In the current study, we did not find that these cervical sagittal parameters had any impact on the patient-reported outcomes after CDR, which was consistent with the results reported by Yang et al. [24] However, Guerin et al. [25] reviewed the data of 40 Mobi-C CDR patients and found significant positive correlations between postoperative SA and the postoperative SF-36 score (r = 0.349, P = 0.027) and between the postoperative shell angle and postoperative VAS neck pain score (r = 0.422, P = 0.007). Shen et al. [23] measured the T1s in 90 patients who underwent one-level Bryan CDR and found that a higher T1s was related to more obvious neck pain at the 6-year follow-up. We think that the small sample size and retrospective design might yield a statistical power that is insufficiently high to detect the actual relationships between cervical sagittal alignment parameters and patient-reported outcomes. In addition, both the VAS neck pain score and NDI score are subjective indicators that might be influenced by subjective factors, such as the researchers’ intentions and their investigative methods [26, 27].

In conclusion, our study suggested the importance of normal cervical sagittal alignment after CDR. CDR had limited function of improving cervical sagittal alignment. Besides, poor cervical sagittal alignment after CDR was associated with HO, ASD, and less ROM. Since CDR shows poor ability to restore the segmental alignment, there is a greater risk of developing ASD. Therefore, whether CDR can reduce the ASD rate remains further confirmation. In addition, patients who undergo CDR should pay more attention to their neck muscle strength and lifestyle to achieve better cervical sagittal alignment.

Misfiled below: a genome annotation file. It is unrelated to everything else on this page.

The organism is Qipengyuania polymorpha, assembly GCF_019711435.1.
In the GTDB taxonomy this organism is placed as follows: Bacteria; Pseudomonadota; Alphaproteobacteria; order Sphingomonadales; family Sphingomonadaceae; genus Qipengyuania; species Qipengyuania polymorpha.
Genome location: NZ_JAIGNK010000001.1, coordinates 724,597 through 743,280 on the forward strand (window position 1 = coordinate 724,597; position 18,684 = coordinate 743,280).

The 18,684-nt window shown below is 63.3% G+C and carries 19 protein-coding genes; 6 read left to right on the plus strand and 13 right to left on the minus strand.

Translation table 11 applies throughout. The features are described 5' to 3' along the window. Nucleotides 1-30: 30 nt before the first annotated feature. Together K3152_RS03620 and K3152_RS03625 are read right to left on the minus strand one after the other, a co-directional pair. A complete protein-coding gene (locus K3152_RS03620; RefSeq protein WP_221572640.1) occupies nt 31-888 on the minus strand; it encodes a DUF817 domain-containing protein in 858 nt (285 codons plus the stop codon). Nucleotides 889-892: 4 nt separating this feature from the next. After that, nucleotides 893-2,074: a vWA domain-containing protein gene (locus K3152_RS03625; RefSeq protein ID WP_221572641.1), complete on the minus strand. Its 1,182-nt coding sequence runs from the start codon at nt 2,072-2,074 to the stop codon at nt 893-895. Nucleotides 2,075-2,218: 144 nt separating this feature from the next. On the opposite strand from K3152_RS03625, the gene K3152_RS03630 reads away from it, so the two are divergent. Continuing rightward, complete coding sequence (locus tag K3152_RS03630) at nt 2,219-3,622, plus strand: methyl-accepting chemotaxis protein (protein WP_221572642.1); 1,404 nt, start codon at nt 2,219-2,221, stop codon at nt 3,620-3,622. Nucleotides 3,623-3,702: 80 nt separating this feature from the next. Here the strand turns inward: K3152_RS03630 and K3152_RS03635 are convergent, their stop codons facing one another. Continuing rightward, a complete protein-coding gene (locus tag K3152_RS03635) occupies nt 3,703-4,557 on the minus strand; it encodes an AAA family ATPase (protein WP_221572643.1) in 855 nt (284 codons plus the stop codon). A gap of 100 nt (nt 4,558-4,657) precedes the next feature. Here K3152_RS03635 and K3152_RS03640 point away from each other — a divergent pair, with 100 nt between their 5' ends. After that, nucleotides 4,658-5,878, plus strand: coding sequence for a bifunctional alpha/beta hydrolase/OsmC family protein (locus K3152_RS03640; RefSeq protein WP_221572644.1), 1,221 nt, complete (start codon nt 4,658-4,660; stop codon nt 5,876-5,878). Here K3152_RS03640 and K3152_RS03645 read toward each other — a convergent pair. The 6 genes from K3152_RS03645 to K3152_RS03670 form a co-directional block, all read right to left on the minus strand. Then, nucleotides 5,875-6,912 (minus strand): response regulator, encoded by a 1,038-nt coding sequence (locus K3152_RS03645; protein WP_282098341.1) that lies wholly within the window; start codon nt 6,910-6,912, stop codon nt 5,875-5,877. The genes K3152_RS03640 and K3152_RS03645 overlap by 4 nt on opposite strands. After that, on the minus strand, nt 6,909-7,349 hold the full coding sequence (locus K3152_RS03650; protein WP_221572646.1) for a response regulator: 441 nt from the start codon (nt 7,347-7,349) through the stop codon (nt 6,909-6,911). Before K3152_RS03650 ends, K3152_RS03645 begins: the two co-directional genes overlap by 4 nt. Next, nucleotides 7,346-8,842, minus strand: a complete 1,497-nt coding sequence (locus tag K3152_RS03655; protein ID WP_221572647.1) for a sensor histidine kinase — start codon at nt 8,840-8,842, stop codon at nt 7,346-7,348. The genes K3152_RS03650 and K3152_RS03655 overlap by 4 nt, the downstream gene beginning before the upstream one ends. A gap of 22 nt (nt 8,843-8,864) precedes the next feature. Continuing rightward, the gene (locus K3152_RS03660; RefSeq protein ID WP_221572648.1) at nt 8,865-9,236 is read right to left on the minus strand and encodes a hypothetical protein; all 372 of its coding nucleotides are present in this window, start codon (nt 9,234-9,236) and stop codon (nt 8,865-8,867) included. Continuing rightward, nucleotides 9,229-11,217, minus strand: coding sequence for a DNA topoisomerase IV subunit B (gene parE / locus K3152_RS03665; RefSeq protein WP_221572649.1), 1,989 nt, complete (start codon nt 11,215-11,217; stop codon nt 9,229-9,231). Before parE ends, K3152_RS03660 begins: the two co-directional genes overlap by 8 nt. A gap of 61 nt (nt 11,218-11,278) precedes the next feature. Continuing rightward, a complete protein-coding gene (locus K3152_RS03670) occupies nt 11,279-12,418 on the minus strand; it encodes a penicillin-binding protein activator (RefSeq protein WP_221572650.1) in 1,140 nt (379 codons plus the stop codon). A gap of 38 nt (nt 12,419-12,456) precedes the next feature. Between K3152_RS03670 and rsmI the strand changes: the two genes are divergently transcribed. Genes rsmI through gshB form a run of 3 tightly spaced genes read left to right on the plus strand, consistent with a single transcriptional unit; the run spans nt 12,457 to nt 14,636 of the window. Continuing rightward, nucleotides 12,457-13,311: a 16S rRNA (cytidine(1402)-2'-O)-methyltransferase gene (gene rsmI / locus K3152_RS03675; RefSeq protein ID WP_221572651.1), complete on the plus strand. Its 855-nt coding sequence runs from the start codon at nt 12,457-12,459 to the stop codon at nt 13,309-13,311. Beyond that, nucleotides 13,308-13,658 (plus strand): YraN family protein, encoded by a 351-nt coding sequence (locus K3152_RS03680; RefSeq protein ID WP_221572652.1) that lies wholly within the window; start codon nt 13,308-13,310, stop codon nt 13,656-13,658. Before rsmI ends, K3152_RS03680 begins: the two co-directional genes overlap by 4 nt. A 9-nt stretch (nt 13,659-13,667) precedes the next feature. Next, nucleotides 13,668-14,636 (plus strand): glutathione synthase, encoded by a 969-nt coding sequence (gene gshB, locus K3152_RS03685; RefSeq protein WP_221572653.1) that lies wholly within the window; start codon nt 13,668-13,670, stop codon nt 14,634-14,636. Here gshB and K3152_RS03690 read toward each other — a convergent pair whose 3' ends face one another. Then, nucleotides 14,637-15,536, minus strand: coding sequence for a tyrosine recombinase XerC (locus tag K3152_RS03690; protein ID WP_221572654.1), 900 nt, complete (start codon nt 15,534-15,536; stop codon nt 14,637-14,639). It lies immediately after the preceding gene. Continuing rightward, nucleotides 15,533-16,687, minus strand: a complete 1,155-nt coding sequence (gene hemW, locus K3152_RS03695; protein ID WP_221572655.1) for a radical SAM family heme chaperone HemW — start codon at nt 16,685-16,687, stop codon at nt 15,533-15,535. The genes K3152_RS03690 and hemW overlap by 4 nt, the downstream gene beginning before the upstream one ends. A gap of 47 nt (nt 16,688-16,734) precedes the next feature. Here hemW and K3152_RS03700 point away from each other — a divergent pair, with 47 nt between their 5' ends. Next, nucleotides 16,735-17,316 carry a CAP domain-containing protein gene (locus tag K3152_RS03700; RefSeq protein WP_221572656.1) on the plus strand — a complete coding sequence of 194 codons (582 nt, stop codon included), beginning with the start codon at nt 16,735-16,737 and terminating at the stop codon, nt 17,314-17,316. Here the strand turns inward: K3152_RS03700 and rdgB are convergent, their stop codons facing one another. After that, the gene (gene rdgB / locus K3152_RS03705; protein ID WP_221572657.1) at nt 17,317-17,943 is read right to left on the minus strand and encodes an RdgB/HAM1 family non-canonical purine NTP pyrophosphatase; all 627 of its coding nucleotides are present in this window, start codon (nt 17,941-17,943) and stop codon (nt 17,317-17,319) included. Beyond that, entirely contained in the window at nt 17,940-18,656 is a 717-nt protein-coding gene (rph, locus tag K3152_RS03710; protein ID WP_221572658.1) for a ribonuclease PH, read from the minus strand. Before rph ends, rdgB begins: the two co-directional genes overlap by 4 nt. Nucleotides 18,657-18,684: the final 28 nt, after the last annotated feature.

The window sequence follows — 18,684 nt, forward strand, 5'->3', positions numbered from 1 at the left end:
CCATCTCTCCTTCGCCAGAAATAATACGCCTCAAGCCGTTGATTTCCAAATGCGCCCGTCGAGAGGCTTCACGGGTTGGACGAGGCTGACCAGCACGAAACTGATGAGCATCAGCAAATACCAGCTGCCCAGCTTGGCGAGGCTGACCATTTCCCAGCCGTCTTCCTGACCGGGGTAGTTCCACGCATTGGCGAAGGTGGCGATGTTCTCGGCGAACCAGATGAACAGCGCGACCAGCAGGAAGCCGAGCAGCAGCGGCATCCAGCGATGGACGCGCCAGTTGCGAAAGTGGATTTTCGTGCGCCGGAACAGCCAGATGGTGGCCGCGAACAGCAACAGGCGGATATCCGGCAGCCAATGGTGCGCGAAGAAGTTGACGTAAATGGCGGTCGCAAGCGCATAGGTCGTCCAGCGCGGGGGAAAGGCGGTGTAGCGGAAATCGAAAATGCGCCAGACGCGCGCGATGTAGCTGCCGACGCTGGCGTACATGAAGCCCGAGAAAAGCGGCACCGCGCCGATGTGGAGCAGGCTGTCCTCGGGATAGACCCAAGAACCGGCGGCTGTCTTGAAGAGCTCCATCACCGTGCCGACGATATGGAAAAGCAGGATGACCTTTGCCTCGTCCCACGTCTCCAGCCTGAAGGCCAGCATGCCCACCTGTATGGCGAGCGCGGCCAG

A major limitation in this study was that we included patients with a minimum follow-up of 2 years, while the incidence of HO and ASD may be more accurate in a study with a longer follow-up period. However, our study has shown that postoperative complications are related to poor cervical sagittal alignment. Therefore, maintaining normal sagittal balance is important after CDR. Another limitation is that we did not calculate cut-off values to predict the occurrence of complications. Future studies with logistic regression analysis are needed to confirm the values of the cervical sagittal parameters useful for predicting complications after CDR. Besides, this study did not focus on the ROM-limiting HO, which has more important clinical significance than the whole HO. Unfortunately, the number of patients with ROM-limiting HO was small, therefore, the small sample size did not allow us to reach a high statistical power to detect the difference between groups. Further studies with longer follow-up time are needed to focus on the association of high-grade HO with clinical and radiological outcomes. In addition, our results of this single-center, retrospective study should be interpreted with caution because of heterogeneous follow-up time points, lack of multicenter verification, and categorizing continuous variables.